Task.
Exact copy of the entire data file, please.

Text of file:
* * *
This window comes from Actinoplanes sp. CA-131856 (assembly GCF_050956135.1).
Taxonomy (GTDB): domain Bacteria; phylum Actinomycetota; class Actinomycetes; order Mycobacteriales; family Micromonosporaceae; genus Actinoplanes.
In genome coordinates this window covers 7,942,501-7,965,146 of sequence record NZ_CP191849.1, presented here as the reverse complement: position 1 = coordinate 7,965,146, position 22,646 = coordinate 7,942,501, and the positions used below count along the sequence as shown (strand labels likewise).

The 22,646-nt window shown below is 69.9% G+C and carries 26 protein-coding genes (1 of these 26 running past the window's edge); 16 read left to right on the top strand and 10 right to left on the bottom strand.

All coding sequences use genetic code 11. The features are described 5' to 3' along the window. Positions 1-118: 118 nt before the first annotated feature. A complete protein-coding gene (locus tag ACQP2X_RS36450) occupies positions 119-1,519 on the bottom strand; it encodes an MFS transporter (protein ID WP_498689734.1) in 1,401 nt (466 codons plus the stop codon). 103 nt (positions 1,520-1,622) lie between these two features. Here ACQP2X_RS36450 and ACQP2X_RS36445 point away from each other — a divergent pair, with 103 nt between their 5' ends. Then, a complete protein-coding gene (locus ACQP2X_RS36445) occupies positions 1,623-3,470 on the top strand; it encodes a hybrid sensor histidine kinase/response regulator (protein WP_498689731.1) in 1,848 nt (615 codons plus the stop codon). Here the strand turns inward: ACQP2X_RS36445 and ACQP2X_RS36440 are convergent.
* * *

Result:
This window comes from Actinoplanes sp. CA-131856 (assembly GCF_050956135.1).
Taxonomy (GTDB): domain Bacteria; phylum Actinomycetota; class Actinomycetes; order Mycobacteriales; family Micromonosporaceae; genus Actinoplanes.
In genome coordinates this window covers 7,942,501-7,965,146 of sequence record NZ_CP191849.1, presented here as the reverse complement: position 1 = coordinate 7,965,146, position 22,646 = coordinate 7,942,501, and the positions used below count along the sequence as shown (strand labels likewise).

The 22,646-nt window shown below is 69.9% G+C and carries 26 protein-coding genes (1 of these 26 running past the window's edge); 16 read left to right on the top strand and 10 right to left on the bottom strand.

All coding sequences use genetic code 11. The features are described 5' to 3' along the window. Positions 1-118: 118 nt before the first annotated feature. A complete protein-coding gene (locus tag ACQP2X_RS36450) occupies positions 119-1,519 on the bottom strand; it encodes an MFS transporter (protein ID WP_498689734.1) in 1,401 nt (466 codons plus the stop codon). 103 nt (positions 1,520-1,622) lie between these two features. Here ACQP2X_RS36450 and ACQP2X_RS36445 point away from each other — a divergent pair, with 103 nt between their 5' ends. Then, a complete protein-coding gene (locus ACQP2X_RS36445) occupies positions 1,623-3,470 on the top strand; it encodes a hybrid sensor histidine kinase/response regulator (protein WP_498689731.1) in 1,848 nt (615 codons plus the stop codon). Here the strand turns inward: ACQP2X_RS36445 and ACQP2X_RS36440 are convergent.